“The way that Beads of Courage works is that a pediatric patient gets a bead for each difficult thing they go through during treatment, whether that be a blood draw or a chemotherapy drug or a surgery…As far as Beads of Courage necklaces go, mine is pretty unimpressive (most are several yards long), but there’s a reason. I was pretty “anti-Child Life” during my treatment, simply because I felt too old to be partaking in many of the activities that they do for pediatric patients. My Beads of Courage necklace is small because I did not engage much with Child Life and refused many of their visits in true angsty teen fashion.”
Figure 6. “Beads of Courage” Theme 2: Coping with the Diagnosis
and be like ‘Hey I’m throwing up, what do I do?’… I would text my cancer friends.” Charlie, her first “cancer friend,” made a particular impact on her cancer experience, as they bonded being the only teenagers on their pediatric unit (Figure 7).
“It can be a really isolating experience being an AYA cancer patient and not feeling like you belong in either the pediatric or the adult cancer units, and I’m so thankful to have made a friend early on who made the whole experience a little less isolating. This photo is a representation of the importance of friendship, particularly with a person who ‘gets it.’”
Figure 7. “Charlie”
“I do think it’s so hard to support somebody for nine months. And you just don’t really know what to say. And like I said I was being treated five hours away, so I felt like kind of – I felt very supported at first. But then as months went on I felt pretty alienated. I
definitely kept the friendships that I had for the most part. But I felt a little bit disconnected when I started to go back to school. And I felt like I had much less in common with my friends than I did before treatment. And I feel like based on what I’ve heard from my other cancer survivor friends, that’s a pretty common experience.” What ultimately helped her get through her treatments and remain positive was planning her “Make-A-Wish” trip to Hawaii (Figure 8).
Figure 8. “The light at the end of the tunnel”
Family support. Jackie further reflected upon the immense gratitude she had for her parents and brother making sacrifices to ensure she continued receiving care. She credits them as her strongest support system.
“If having cancer was hard for me, it was 100 times harder for them to watch me have cancer. My dad accompanied me to my many treatments while my mom continued to work to help us get by. I remember it being especially hard for my little brother because he felt like…all of my parent’s attention was on me for nine months, and he really struggled with that. Especially after treatment. But I think that now because of that, me and my brother are closer.”
Cancer support groups. Another significant part of Jackie’s support system during treatment was her participation in cancer-specific social communities. She sought out support resources from organizations such as “Stupid Cancer,” where she was able to attend a conference with workshops detailing various topics related to young cancer survivors, and “First Descents” (FD), an outdoor adventure program that sends survivors on weeklong trips filled with physical activities like surfing, rock climbing, and kayaking (Figure 9).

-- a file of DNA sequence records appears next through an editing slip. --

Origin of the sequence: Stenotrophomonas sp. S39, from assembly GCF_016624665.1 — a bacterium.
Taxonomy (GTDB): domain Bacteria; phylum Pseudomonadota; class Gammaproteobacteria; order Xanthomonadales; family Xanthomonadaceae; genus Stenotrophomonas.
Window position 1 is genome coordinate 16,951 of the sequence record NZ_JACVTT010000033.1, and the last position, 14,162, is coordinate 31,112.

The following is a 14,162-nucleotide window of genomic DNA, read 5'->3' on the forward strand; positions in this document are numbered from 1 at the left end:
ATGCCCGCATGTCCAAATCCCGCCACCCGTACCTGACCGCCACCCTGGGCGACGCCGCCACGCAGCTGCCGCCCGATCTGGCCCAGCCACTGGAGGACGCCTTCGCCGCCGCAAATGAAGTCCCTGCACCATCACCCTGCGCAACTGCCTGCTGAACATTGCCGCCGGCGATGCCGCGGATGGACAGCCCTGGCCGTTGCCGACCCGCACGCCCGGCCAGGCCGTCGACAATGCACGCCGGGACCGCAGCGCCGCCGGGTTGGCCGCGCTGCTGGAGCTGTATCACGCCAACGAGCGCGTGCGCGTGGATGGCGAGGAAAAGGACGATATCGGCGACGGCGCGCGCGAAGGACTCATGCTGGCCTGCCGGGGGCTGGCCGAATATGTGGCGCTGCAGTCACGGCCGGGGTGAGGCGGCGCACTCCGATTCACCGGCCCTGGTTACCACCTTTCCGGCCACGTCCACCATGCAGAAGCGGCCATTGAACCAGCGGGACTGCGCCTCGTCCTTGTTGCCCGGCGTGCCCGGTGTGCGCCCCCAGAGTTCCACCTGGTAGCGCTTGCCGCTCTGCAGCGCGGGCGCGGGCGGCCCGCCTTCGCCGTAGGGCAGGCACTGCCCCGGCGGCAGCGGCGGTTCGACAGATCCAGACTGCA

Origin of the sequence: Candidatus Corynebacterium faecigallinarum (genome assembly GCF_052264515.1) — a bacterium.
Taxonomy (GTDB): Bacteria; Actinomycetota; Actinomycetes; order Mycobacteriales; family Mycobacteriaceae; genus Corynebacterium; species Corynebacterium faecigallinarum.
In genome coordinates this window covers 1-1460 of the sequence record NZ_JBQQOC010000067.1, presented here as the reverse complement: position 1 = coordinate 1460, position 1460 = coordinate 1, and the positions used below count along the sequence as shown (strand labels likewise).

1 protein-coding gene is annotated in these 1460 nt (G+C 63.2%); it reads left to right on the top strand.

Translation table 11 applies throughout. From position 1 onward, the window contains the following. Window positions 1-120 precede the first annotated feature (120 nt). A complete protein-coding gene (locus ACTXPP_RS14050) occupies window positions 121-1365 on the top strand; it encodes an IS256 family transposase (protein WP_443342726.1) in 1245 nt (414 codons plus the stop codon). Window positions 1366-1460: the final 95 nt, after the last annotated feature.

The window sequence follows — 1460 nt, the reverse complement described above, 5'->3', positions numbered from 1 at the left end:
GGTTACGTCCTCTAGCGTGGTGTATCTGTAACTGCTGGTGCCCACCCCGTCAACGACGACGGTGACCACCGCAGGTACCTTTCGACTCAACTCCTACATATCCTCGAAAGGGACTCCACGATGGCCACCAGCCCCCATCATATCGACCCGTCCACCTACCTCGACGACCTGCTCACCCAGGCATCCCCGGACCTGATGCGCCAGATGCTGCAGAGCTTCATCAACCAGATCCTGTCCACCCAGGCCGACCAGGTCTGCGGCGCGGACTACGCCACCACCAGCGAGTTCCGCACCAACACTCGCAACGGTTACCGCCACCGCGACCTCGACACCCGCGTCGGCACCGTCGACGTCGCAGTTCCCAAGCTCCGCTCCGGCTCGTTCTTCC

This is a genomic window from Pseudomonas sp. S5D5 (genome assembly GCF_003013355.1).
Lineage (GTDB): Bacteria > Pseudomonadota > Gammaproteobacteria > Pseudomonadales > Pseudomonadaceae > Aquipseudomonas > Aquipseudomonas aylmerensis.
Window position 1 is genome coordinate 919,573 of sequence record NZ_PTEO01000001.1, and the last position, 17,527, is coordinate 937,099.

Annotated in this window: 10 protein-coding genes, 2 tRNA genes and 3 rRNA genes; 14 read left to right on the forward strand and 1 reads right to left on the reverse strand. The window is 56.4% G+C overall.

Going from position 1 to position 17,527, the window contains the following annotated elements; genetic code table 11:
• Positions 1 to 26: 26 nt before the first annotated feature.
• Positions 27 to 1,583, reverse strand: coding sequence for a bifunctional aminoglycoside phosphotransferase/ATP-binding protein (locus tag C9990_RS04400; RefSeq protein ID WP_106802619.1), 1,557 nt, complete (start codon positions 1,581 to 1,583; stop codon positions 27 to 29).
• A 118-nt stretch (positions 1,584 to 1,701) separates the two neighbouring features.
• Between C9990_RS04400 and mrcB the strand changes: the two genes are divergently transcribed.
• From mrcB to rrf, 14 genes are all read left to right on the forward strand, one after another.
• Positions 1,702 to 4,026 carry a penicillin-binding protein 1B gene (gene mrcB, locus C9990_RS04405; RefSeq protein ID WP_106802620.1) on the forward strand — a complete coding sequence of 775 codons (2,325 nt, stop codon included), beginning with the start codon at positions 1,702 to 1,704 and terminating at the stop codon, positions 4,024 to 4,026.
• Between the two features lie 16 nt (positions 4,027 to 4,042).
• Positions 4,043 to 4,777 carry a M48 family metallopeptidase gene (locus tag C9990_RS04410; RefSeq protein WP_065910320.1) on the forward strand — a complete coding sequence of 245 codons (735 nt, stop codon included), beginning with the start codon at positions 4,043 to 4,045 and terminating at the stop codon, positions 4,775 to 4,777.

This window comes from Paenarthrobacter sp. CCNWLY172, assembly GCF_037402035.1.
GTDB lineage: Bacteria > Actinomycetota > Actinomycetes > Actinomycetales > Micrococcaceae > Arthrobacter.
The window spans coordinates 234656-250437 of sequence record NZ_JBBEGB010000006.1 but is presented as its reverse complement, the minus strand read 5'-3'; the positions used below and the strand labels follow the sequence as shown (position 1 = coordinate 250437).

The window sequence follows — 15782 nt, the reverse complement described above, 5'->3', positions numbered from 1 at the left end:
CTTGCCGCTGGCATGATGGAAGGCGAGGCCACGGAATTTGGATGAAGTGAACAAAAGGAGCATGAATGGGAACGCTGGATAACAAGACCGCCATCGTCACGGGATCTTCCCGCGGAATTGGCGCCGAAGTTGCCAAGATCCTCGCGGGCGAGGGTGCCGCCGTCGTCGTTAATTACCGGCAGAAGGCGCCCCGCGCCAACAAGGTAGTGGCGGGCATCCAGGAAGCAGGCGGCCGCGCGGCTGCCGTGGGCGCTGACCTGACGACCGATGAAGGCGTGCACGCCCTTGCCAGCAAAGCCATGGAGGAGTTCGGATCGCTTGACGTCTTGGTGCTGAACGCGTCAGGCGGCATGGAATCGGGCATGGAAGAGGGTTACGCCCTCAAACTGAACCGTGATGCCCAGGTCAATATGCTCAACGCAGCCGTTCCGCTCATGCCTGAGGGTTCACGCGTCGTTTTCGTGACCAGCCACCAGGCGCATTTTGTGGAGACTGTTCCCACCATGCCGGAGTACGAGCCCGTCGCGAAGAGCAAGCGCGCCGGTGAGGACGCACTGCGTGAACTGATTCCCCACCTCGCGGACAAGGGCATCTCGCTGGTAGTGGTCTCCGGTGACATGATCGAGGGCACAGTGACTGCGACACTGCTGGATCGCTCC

Figure 9. “Out Living It”
Moreover, partaking in the FD Facebook groups allows Jackie the opportunity to communicate with other cancer survivors who have had similar health-related experiences and to further discuss survivorship concerns. “It’s just nice to hear that other people have the same fears. And I’m not the only one going crazy.”
Support from healthcare providers. Jackie could not speak more highly of her
interactions with her nurses, nurse practitioners, and doctors. She valued that they communicated with her like a teenager instead of a child and that they inquired about aspects of her life entirely unrelated to her cancer diagnosis. One nurse in particular, Nurse Bridgett, made a profound impact on her care (Figure 10).
ease. Bridgett and the rest of my incredible oncology nurses inspired me to pursue nursing as a career, and because of them, I am now a pediatric oncology nurse.”
Figure 10. “Nurse Bridgett” Theme 3: Reflection on Post-Cancer Identity and Future Outlook
Post-cancer realizations. In asking how cancer has affected her as a person, Jackie stated that it changed her perception on life and that it allowed her to develop a greater appreciation for the individuals who supported her throughout her journey. “I just cherish my friendships and my relationships and my family more. Because especially my family they sacrificed so much for me. And I just feel forever indebted to them.” Eight years into remission, she also recognizes that being a cancer survivor will always remain a key part of her identity (Figure 11).
‘cured,’ but I think the relief on my face is palpable in this photo and representative of how I felt reaching such an important milestone in my survivorship.”
Figure 11. “Five years cancer-free”